MARTIN SAMUEL: Harry Redknapp's defence? All out attack...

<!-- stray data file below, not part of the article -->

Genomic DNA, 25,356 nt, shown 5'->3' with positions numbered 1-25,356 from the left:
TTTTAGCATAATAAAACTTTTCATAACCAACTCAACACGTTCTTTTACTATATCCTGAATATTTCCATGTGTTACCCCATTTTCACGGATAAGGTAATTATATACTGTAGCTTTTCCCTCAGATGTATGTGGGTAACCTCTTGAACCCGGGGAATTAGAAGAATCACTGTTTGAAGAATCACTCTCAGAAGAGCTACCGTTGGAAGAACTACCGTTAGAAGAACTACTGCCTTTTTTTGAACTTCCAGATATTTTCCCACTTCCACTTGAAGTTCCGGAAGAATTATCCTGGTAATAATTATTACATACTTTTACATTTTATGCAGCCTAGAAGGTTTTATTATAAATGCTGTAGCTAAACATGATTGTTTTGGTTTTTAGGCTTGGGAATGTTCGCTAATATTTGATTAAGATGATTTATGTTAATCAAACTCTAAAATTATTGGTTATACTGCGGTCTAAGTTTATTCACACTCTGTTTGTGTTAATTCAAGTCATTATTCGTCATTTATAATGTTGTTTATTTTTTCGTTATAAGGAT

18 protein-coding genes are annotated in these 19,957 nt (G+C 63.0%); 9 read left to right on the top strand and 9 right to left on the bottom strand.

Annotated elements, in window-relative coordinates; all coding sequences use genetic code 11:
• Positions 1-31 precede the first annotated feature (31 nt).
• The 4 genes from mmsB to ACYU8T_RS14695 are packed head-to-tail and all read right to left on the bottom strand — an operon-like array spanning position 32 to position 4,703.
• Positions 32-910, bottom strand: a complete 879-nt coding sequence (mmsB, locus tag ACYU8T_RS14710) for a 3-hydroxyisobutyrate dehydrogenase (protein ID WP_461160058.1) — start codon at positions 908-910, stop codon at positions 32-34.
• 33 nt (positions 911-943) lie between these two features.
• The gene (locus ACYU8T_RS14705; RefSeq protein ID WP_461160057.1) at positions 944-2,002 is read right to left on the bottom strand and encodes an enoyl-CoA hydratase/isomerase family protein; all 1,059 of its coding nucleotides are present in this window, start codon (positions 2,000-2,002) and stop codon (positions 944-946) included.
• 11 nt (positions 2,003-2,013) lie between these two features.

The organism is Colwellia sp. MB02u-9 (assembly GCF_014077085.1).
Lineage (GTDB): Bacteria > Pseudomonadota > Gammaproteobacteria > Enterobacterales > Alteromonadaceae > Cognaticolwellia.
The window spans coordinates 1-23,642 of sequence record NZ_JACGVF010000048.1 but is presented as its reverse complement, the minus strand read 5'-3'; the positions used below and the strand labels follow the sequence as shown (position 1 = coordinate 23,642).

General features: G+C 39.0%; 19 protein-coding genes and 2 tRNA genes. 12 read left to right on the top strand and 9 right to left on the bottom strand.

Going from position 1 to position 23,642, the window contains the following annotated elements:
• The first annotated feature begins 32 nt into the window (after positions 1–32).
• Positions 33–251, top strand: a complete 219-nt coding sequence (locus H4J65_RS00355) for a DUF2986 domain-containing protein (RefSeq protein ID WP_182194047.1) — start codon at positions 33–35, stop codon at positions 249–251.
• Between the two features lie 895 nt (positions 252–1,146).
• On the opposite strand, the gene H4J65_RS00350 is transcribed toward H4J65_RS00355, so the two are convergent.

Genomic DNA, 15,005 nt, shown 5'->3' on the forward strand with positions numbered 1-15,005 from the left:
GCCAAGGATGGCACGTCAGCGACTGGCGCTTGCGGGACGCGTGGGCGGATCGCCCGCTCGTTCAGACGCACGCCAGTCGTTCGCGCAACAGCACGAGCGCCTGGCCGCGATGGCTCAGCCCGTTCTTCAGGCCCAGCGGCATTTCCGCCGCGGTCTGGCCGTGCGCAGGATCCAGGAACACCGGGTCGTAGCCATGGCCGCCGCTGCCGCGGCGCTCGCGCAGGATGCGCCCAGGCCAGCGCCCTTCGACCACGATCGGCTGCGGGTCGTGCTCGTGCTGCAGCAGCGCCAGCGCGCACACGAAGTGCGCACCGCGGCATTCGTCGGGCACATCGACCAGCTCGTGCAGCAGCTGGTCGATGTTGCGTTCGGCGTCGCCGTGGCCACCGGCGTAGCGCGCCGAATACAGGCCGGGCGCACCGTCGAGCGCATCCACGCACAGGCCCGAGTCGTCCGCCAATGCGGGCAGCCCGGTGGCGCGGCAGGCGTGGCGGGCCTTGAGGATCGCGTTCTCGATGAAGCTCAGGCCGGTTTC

There is an argument, extreme some might say, that in the event of a goalless draw no points should be awarded to either team. The players have, after all, failed in the object of the game, which is to score. Why should they receive the same bounty as, for instance, Liverpool and Everton, sharing four goals at Anfield on Sunday? This match was the rejoinder to that. It was as ferocious as a contest can be without the release of a goal. Neither manager made a negative move, even when referee Mike Dean reduced Manchester United to 10 men with the harsh dismissal of right back Rafael. Attacking intention: Tottenham put the Manchester United goal under further pressure Faced with a large hole where his full back once was and Gareth Bale, the most improved and impressive player of the season, looking to fill it with his rocket-fuelled presence, Sir Alex Ferguson did not flinch. He simply detailed Darren Fletcher to play right back, instructed Wayne Rooney to cover right midfield and left two defensive substitutes, Johnny Evans and Chris Smalling, on the bench. It was testament to his faith in Fletcher and the resilience of his outstanding cent ral defensive partnership of Rio Ferdinand and Nemanja Vidic, that he was prepared to gamble in this way. Fierce rivalry: Sir Alex Ferguson and Harry Redknapp watch their teams do battle He reinforced this certainty by replacing Dimitar Berbatov with another striker, Javier Hernandez, with 13 minutes to go. Many managers would have sacrificed a forward, but Manchester United are not conservative like that. Tottenham Hotspur's expansive style brought the best out of them, certainly out of Rooney, who looked more dangerous than at any time this season before the responsibilities of helping steer his team to a precious away point took hold. Tottenham, meanwhile, were throwing the kitchen sink at it. Scenting blood with United down to 10, Harry Redknapp introduced Jermain Defoe for his defensive midfield player Wilson Palacios, meaning he ended up with a central midfield of Rafael van der Vaart and Luka Modric, two wingers and two strikers. Tottenham's barren run against Manchester United may have extended to 24 games - they last beat them in2001 and even that was a dead rubber, a game played after United had won the league - but it was not for want of trying. The problem for bothteams was not absence of ambition or willpower, but the quite tremendous resilience of the four central defenders. There is no better partnership in the Premier League right now than Vidic and Ferdinand but, on Sunday, Tottenham's Michael Dawson and William Gallas were no more than half a step behind them. Ferguson knew he had been in a fight.'The draw was a fair result, we'll take a point,' he said. Redknapp agreed. 'Both teams defended for their lives and cancelled the forwards out,' he said. 'There is a reason United are unbeaten this season but wecould not have been more open by the end, we couldn't have gone for it any more than we did.' So when critics talk of the Premier League levelling out this season in a morass of mediocrity, remember this day. Indeed, when UEFA's misjudged financial fair play rules hand supremacy in the top-flight to the very wealthiest of the elite clubs, we will remember games like this, too. For what this match proved is that, with a good manager and the freedom to make ambitious investments in the transfer market, the playing field will find its level anyway. Star man: Luka Modric was exceptional in the Spurs midfield Manchester United may still be top right now, but there are new faces and new money snapping at their heels in the shape of Manchester City and Tottenham. Far from doubting the title challenge from an unfamiliar corner of north London, Redknapp insisted this performance proved his team remain the dark horses of five. And it did. No, there was not a surfeit of chances at either end but United needed to be at the peak of their defensive powers to resist, particularly when Modric was on the ball. A magician in a midfield in which time and space were little more than fond illusions, he eclipsed the stellar performers of Tottenham's season - most notably Bale and Van der Vaart. 'An amazing player,' said Redknapp. 'His touch, awareness, control, they were all exceptional. He could play for any team in the world. I heard the television people ask him about space being tight and I didn't understand it. Of all the players, he seemed to find it and he always wanted the ball.' In the directors box, David Beckham looked on, his chances of a loan move and a cameo role in Tottenham's season increasingly remote and with good reason. Could he have lived with a game played at this pace? Probably not at this stage in his career. Fletcher was booked for a foul on Van der Vaart, who had simply arrived like a train on his blindside, while Rafael earned a second yellow card for being unable to get out of the way of Benoit Assou-Ekotto at full throttle. He clipped the Tottenham man's heels as he chased back in an incident even Redknapp decreed harsh. His undeserved red was the sole blight on the game. No goals, either, but all left strangely satisfied anyway. At times like this, it's the thought that counts. Tottenham 0 Manchester United 0: Leaders are pushed to the limit by Spurs but Fergie makes his pointHe's at it again! Fergie hits out at Dean over Rafael sending off in Spurs stalemate 'A strong and loyal leader'... Bobby Charlton leads tributes to late Bolton legend Nat Lofthouse TOTTENHAM HOTSPUR FC
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